He concluded by sharing the story of his conversation with the leader of the 2006 expedition. “The only possible explanation for your survival” said the certified mountain guide, replete with oxygen, climbing gear and rations not made from humans, “is your sheer ignorance.” Had he known what actually lay ahead when he started out he never would have done it and most certainly would have succumbed to paralyzing fear and certain death.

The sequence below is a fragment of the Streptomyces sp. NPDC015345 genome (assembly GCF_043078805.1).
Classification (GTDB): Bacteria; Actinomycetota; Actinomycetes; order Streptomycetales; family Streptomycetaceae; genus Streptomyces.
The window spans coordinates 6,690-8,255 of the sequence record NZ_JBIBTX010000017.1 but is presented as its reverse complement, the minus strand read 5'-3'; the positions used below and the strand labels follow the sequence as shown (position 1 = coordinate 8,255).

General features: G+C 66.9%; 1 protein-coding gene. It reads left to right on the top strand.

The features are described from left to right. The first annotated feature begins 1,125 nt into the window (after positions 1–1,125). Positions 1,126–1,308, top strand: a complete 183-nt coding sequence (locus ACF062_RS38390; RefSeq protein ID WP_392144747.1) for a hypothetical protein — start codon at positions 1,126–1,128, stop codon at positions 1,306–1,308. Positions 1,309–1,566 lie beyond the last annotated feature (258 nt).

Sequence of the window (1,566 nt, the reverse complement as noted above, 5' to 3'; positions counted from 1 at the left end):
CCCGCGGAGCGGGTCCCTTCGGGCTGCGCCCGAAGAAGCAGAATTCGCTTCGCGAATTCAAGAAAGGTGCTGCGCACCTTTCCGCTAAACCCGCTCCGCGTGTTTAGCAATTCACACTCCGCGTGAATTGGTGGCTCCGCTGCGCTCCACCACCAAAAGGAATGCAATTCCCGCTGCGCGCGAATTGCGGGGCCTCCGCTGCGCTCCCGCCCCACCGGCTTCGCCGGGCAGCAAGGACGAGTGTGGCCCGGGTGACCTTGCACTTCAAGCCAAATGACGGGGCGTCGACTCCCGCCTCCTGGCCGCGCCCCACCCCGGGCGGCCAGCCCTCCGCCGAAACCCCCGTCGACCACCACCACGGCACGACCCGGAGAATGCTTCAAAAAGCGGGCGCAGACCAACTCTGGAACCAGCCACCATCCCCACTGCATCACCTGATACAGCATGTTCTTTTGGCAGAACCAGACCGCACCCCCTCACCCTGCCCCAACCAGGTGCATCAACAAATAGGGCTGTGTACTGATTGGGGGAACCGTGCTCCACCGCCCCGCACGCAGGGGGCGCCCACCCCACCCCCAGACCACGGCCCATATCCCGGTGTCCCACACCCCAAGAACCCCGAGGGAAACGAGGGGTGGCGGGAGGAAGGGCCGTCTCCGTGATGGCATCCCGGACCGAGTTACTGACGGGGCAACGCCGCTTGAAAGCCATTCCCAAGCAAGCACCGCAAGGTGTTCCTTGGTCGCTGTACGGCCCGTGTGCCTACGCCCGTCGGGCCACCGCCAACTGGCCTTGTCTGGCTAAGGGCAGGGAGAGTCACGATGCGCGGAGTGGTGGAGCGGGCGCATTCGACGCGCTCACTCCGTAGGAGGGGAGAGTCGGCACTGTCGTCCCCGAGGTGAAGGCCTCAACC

Don’t worry, I’m not about to draw some parallel between that observation and the current economic times we find ourselves navigating. After all, we have all the tools we could ever need at our disposal and we know exactly what we are heading into because we’ve seen it before (have I mentioned I started my career as a commissioned recruiter on September 11, 2001?). No. Attempting to in any way compare Nando’s trials to our own would be a grossly self-unaware, entirely false and credibility-crushing metaphor. Okay, indulge me, just a bit. Perhaps like Nando, we are further from our destination than we realize. But even he knew that eventually, by heading west long enough, he’d hit the ocean. And when that happens, when the tide does turn, it will happen quickly and jarringly.  Why?  Because we’re all going to start to feel better at about the same time and when that happens, delayed hires will be back on track; battle-weary senior executives will conclude that was their last roller coaster ride and stripped-down organizations will ramp back up in an over-heated hiring market. And you know what else? Our clients in Vancouver, Saskatchewan, Edmonton and even those outside the six square blocks of downtown corporate Calgary, aren’t near as fussed about boe/d. In fact, much of our new business in recent weeks has come from organizations not living and dying on the price of oil. I will say this: the drive back down the Deerfoot on the way home after Nando’s talk was considerably more upbeat.